While the number-blocking feature that the iPhone has works pretty well, there are alternative ways to block unwanted texts, and that's straight through your wireless provider. However, unlike Option 3 above, it may cost you more on your monthly plan unless you already have the applicable service in your plan and just don't know about it.
- AT&T: With the AT&T Call Protect app for iOS, you can block calls and texts from specific numbers. There are paid upgrades for AT&T Call Protect, but blocking annoying calls and texts should be available for all plans free of charge.
- Sprint: While Sprint is still being merged with T-Mobile, some aspects are still different, and number blocking is one. In your My Sprint account, as an account owner, you can restrict or allow text messages from certain numbers. This may change once T-Mobile absorbs more of Sprint's operations under the T-Mobile banner.
- T-Mobile: For a small fee, you can add Family Allowances to your monthly plan, which has a Message Blocking feature. If you have this feature, visit t-mo.co/profileblocking to start blocking numbers. There are some numbers you can't add to your "never allowed" list, but most unwanted senders can be blocked.
- Verizon: There's a Call & Message Blocking you can use in the My Verizon app, free of charge. However, there's a catch: numbers are blocked for 90 days only. To block numbers indefinitely, you must subscribe to Verizon Smart Family. If you pay for the extra service, you can visit Verizon's site or the Verizon Smart Family app for iOS to sign in and block numbers.
Since iOS 10, Apple has included a built-in setting for filtering out potentially suspect messages from your main feed in Messages. It won't block or report messages, and it applies to all messages from contacts not saved in your address book.
While that may sound like overkill, it can be a good tool for keeping unwanted messages away from your important ones. And you don't have to worry about any needed texts disappearing completely since you'll still be able to access them — you just won't get notifications for them or see them in your "Known Senders" feed.
To activate the feature, go to Settings –> Messages, then scroll down and enable the toggle next to "Filter Unknown Senders." To view messages from these senders, tap "Filters" in the top left, then "Unknown Senders." From here, you can use any of the other options above to report or block senders.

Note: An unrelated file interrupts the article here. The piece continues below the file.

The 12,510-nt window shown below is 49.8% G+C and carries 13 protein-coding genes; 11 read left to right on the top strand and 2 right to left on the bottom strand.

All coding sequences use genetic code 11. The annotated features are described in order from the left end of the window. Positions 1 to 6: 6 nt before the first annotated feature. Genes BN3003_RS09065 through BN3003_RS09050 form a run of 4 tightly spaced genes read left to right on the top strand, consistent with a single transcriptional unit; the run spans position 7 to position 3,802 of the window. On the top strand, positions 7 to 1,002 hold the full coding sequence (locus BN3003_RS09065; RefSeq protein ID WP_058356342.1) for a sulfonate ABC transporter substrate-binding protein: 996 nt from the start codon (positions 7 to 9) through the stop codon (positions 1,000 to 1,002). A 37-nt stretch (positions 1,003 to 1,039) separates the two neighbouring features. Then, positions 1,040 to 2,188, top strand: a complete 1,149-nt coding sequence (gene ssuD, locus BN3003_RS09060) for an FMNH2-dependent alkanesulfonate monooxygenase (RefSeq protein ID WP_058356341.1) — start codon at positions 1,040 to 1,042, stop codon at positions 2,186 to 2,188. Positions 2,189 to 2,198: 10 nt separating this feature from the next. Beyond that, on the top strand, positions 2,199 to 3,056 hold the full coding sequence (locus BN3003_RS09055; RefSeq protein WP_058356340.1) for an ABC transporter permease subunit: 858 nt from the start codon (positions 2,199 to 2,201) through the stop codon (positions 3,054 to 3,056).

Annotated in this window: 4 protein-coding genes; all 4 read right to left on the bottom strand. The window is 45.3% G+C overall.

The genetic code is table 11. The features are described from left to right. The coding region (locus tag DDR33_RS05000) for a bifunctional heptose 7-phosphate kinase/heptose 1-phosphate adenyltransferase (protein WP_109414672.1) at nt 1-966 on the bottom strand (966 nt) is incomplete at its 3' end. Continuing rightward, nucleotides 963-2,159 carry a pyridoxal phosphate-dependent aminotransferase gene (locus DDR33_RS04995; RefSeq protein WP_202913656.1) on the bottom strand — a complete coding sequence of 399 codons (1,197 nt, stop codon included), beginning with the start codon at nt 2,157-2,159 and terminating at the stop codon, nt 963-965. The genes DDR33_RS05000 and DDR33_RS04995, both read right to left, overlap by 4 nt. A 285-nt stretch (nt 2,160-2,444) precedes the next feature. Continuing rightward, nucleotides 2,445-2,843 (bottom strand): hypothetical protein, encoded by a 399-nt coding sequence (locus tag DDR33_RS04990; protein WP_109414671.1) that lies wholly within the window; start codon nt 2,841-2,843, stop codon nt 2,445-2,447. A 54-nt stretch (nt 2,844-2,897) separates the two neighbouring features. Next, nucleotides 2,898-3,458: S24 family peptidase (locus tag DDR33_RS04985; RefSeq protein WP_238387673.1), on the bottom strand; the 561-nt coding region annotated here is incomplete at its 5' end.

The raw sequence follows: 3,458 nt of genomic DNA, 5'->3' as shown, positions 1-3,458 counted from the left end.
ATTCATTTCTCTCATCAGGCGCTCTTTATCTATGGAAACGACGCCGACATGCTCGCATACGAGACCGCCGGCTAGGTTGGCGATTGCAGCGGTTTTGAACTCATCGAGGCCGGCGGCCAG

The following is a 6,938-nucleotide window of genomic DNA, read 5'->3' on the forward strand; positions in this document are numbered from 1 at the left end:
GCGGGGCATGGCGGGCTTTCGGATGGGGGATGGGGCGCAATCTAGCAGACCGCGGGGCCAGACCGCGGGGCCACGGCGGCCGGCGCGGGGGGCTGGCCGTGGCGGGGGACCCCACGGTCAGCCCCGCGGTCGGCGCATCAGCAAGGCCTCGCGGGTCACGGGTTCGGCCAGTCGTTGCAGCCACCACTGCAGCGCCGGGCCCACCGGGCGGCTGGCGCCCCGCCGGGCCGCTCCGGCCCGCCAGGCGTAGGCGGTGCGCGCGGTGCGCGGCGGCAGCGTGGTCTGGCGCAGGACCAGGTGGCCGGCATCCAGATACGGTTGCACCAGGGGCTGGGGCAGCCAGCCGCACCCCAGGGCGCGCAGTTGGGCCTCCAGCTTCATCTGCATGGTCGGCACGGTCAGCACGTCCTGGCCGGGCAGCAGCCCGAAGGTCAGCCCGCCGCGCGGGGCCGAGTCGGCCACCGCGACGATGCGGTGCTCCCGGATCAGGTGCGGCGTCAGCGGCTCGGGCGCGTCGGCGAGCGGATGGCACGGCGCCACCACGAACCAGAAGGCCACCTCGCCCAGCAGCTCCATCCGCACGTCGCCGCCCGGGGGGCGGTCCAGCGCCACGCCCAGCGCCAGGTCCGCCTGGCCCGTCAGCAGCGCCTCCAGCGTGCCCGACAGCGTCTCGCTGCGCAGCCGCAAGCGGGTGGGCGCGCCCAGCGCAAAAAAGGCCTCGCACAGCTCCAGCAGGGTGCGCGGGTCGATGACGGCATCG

Yup, there's an app for that. Quite a few, actually. These free apps aim to automatically scan your messages to determine whether or not to block one from coming through.
Take TextKiller for example; the app never blocks any iMessages, so your friends with Apple devices will always be able to reach you, nor do does it block messages from known contacts. Instead, it only looks to block SMS/MMS texts from senders not in your address book.
They go beyond automation, as well. You can choose to block specific keywords if need be. Say you're being hounded by a particular type of spam, like vitamin supplements. You can blacklist the term "vitamin" from unknown senders, and voilà — no more vitamin spam!
Below are just three of the options the App Store has available for you to try.
- App Store Link: TextKiller - Spam Text Blocker (free)
- App Store Link: SMS Filter Spam Junk Messages (free)
- App Store Link: SpamHound SMS Spam Filter (free)
Your wireless carrier may also have its own app for blocking and preventing spam texts from getting through, though many providers charge for the service and may limit it to calls only, not texts. Please see Option 4 above for more details on the Big Four carriers.
You can also share suspicious SMS/MMS text messages sent by email with the Anti-Phishing Working Group (APWG). As Wikipedia describes APWG, it's "an international consortium that brings together businesses affected by phishing attacks, security products and services companies, law enforcement agencies, government agencies, trade associations, regional international treaty organizations, and communications companies."
According to APWG, it "collects, analyzes, and exchanges lists of verified credential collection sites, like those used in phishing. If you have received a suspicious or obviously malicious email you can forward those to APWG for analysis." You can forward suspicious texts from email addresses to firstname.lastname@example.org.
Going a step further, you can even report spam, scam, and smishing text messages to the Federal Trade Commission (FTC). Visit its Fraud Reporting site for more details. You will have to provide more information than the other options above.